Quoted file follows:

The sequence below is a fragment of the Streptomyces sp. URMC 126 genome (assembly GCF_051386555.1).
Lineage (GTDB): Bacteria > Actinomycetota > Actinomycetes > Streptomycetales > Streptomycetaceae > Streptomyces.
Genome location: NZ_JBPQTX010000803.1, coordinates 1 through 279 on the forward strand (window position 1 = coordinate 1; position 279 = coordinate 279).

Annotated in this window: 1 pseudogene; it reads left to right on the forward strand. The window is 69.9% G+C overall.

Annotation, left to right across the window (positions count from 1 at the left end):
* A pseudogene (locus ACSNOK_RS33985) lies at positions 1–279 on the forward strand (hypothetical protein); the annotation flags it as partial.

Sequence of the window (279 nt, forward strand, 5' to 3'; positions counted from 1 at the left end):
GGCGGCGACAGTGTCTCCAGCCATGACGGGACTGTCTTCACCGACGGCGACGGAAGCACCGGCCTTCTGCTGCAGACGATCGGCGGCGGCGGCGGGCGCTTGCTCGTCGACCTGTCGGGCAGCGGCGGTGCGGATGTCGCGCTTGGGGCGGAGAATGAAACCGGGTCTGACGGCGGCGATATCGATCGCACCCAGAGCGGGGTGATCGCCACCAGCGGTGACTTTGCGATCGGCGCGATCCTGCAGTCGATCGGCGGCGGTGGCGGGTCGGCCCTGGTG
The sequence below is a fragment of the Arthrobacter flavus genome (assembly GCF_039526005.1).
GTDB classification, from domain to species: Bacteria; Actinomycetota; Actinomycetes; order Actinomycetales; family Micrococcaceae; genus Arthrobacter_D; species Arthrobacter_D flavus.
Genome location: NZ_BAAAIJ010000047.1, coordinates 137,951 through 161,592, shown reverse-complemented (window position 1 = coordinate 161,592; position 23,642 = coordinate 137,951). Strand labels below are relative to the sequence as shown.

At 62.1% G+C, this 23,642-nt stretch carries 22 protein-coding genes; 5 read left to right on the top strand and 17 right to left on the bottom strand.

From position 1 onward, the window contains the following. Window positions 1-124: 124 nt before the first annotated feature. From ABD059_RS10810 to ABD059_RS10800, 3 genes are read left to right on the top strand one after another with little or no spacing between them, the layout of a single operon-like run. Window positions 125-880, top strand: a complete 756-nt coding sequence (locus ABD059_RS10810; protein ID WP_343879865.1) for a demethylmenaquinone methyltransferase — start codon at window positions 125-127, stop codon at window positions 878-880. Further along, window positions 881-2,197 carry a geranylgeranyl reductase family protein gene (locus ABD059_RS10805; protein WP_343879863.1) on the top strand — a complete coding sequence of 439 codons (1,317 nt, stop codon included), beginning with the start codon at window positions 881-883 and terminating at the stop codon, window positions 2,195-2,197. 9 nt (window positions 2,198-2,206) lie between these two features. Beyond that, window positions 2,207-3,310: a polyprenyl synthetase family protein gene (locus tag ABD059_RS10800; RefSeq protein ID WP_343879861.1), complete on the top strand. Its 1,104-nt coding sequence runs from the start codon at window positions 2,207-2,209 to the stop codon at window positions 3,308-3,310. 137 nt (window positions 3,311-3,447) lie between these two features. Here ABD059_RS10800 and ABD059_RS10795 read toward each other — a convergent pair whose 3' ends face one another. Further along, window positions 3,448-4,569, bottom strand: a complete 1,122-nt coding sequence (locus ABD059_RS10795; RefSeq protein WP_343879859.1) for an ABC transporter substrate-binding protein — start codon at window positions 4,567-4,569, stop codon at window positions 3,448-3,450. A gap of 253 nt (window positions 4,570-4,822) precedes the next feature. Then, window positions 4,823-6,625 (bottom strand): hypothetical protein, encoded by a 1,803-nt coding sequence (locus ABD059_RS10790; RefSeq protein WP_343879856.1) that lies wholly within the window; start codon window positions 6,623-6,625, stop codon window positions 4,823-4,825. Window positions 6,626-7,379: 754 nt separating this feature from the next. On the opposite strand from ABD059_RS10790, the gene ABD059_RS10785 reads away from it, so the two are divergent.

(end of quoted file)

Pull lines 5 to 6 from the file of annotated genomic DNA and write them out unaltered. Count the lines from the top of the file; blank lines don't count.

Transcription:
Annotation, left to right across the window (positions count from 1 at the left end):
* A pseudogene (locus ACSNOK_RS33985) lies at positions 1–279 on the forward strand (hypothetical protein); the annotation flags it as partial.